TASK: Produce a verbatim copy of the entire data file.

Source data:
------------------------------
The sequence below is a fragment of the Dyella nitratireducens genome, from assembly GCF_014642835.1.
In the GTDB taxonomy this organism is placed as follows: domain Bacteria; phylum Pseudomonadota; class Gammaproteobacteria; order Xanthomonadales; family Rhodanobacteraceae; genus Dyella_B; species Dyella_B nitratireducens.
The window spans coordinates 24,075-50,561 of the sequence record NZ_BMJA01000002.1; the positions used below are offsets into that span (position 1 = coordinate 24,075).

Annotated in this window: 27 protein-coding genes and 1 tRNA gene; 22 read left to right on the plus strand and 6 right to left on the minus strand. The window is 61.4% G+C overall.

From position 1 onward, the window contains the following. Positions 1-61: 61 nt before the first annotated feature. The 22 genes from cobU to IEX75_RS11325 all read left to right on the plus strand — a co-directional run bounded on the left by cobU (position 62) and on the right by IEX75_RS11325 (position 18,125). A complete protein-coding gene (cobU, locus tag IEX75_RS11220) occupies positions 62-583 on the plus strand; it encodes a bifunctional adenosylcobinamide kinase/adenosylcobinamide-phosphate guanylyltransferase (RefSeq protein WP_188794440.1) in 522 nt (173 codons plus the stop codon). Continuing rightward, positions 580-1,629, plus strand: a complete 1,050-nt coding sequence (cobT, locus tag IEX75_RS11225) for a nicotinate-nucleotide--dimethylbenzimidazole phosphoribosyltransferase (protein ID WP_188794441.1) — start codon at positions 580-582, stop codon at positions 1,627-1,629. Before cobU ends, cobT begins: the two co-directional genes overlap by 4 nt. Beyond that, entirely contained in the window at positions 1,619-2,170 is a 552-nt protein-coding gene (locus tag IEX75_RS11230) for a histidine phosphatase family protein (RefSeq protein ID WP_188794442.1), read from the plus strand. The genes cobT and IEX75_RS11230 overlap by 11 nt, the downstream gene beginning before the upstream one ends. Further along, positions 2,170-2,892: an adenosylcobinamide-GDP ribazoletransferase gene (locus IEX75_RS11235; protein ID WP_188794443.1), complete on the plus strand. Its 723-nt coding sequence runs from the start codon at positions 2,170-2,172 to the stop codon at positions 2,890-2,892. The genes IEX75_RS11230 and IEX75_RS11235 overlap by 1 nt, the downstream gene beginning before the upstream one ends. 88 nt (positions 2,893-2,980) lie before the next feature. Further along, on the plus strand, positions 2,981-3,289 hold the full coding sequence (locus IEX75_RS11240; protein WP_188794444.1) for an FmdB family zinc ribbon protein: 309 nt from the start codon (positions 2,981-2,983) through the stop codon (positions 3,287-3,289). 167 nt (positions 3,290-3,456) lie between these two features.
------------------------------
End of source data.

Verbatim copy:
The sequence below is a fragment of the Dyella nitratireducens genome, from assembly GCF_014642835.1.
In the GTDB taxonomy this organism is placed as follows: domain Bacteria; phylum Pseudomonadota; class Gammaproteobacteria; order Xanthomonadales; family Rhodanobacteraceae; genus Dyella_B; species Dyella_B nitratireducens.
The window spans coordinates 24,075-50,561 of the sequence record NZ_BMJA01000002.1; the positions used below are offsets into that span (position 1 = coordinate 24,075).

Annotated in this window: 27 protein-coding genes and 1 tRNA gene; 22 read left to right on the plus strand and 6 right to left on the minus strand. The window is 61.4% G+C overall.

From position 1 onward, the window contains the following. Positions 1-61: 61 nt before the first annotated feature. The 22 genes from cobU to IEX75_RS11325 all read left to right on the plus strand — a co-directional run bounded on the left by cobU (position 62) and on the right by IEX75_RS11325 (position 18,125). A complete protein-coding gene (cobU, locus tag IEX75_RS11220) occupies positions 62-583 on the plus strand; it encodes a bifunctional adenosylcobinamide kinase/adenosylcobinamide-phosphate guanylyltransferase (RefSeq protein WP_188794440.1) in 522 nt (173 codons plus the stop codon). Continuing rightward, positions 580-1,629, plus strand: a complete 1,050-nt coding sequence (cobT, locus tag IEX75_RS11225) for a nicotinate-nucleotide--dimethylbenzimidazole phosphoribosyltransferase (protein ID WP_188794441.1) — start codon at positions 580-582, stop codon at positions 1,627-1,629. Before cobU ends, cobT begins: the two co-directional genes overlap by 4 nt. Beyond that, entirely contained in the window at positions 1,619-2,170 is a 552-nt protein-coding gene (locus tag IEX75_RS11230) for a histidine phosphatase family protein (RefSeq protein ID WP_188794442.1), read from the plus strand. The genes cobT and IEX75_RS11230 overlap by 11 nt, the downstream gene beginning before the upstream one ends. Further along, positions 2,170-2,892: an adenosylcobinamide-GDP ribazoletransferase gene (locus IEX75_RS11235; protein ID WP_188794443.1), complete on the plus strand. Its 723-nt coding sequence runs from the start codon at positions 2,170-2,172 to the stop codon at positions 2,890-2,892. The genes IEX75_RS11230 and IEX75_RS11235 overlap by 1 nt, the downstream gene beginning before the upstream one ends. 88 nt (positions 2,893-2,980) lie before the next feature. Further along, on the plus strand, positions 2,981-3,289 hold the full coding sequence (locus IEX75_RS11240; protein WP_188794444.1) for an FmdB family zinc ribbon protein: 309 nt from the start codon (positions 2,981-2,983) through the stop codon (positions 3,287-3,289). 167 nt (positions 3,290-3,456) lie between these two features.